Mark Hulbert (MarketWatch) shares the following insights from a recent Ned Davis Research report:
The accompanying table reflects…the 13 instances since the S&P 500 was inaugurated in the 1950s in which, following a bear market, it reached a new high.
On average following those 13 cases, according to Ned Davis’s firm, the bull market continued for another 644 days — nearly two years — and, in the process, gained an additional 40.3%.
To be sure, this mean is skewed upwards by a few outliers; the median may therefore paint a more accurate picture. But even in the median case, the bull market lasted more than a year more and gained more than 18%.
Now of course, taken in isolation, this data is stupid-bullish. But probabilistically speaking 60 years or so is a sample size only a mother could love, those who work in the field of statistics wouldn’t get overly excited here.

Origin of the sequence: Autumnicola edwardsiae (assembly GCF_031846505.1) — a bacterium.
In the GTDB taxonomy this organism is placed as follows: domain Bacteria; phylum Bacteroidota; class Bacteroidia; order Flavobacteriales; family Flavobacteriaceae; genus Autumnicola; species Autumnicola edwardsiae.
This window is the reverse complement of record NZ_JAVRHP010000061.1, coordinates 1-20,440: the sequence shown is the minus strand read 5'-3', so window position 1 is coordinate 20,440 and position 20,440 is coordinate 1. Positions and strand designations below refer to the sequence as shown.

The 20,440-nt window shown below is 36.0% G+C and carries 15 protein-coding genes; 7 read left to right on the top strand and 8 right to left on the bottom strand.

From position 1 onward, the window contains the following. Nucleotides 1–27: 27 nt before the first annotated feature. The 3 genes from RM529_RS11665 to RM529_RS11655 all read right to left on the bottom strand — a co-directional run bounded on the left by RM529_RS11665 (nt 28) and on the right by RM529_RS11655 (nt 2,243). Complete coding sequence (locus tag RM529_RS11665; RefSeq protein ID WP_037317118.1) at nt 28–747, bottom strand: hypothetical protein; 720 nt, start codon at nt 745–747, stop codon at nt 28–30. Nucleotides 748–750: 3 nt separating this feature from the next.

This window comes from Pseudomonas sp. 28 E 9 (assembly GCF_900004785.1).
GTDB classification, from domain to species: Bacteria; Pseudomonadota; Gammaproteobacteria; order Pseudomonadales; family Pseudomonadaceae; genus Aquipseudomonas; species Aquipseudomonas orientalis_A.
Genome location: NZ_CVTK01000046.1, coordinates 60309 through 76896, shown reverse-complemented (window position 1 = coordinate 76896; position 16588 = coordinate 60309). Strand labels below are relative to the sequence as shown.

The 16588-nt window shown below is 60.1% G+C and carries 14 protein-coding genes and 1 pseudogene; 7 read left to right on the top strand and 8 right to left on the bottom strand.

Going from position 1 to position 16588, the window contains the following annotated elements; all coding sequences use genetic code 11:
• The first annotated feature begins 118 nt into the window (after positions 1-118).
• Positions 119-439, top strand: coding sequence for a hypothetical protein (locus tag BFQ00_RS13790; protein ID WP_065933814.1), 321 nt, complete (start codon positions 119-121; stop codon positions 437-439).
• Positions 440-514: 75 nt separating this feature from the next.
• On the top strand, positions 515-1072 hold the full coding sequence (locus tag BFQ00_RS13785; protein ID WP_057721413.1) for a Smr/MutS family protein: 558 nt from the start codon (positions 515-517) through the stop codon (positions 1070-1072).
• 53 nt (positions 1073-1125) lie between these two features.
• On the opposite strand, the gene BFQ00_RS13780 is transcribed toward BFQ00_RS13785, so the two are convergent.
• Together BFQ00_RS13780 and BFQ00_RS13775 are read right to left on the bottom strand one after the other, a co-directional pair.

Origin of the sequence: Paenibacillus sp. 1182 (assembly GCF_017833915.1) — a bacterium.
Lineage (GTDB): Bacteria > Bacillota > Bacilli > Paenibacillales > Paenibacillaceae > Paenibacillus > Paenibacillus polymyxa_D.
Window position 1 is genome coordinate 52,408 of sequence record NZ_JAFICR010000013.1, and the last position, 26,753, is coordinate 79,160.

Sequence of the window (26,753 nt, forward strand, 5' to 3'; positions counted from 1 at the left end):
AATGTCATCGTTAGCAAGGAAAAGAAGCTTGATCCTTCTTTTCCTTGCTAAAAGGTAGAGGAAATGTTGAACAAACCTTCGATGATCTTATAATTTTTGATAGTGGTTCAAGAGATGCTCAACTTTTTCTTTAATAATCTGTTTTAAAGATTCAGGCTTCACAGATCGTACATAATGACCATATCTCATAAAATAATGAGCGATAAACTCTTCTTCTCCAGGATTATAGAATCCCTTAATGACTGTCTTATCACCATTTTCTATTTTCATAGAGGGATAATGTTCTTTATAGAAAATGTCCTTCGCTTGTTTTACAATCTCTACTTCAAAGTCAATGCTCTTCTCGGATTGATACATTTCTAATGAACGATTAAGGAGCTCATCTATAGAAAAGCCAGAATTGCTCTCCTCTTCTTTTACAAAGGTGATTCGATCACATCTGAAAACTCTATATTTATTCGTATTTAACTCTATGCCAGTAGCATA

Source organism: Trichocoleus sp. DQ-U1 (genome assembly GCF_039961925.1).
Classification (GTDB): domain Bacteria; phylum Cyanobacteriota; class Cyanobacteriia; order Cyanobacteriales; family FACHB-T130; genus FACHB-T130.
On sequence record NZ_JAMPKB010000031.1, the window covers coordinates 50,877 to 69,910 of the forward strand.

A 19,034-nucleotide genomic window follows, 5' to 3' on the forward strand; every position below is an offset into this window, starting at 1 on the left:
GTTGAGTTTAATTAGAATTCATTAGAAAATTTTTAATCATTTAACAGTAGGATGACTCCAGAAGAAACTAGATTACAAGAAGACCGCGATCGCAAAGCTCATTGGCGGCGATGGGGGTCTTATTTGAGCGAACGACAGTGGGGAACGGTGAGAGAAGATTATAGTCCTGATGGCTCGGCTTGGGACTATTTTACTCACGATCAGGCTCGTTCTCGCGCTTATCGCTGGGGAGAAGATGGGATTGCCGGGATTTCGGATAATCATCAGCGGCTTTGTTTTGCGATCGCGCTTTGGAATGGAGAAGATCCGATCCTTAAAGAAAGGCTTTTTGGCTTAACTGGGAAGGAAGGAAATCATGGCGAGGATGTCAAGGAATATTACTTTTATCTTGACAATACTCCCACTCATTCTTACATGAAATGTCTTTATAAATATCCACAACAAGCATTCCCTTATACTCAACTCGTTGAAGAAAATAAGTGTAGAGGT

But I find that this data is very helpful for me to share with a handful of clients who’ve called to talk about our re-visitation of the old market highs. They are nervous about the idea of all-time high stock markets and with good reason. It’s helpful to remind people that Dow 1000, for example, was a new high in 1966 and again in 1982 before ripping through. Every price was once an all-time high, after all.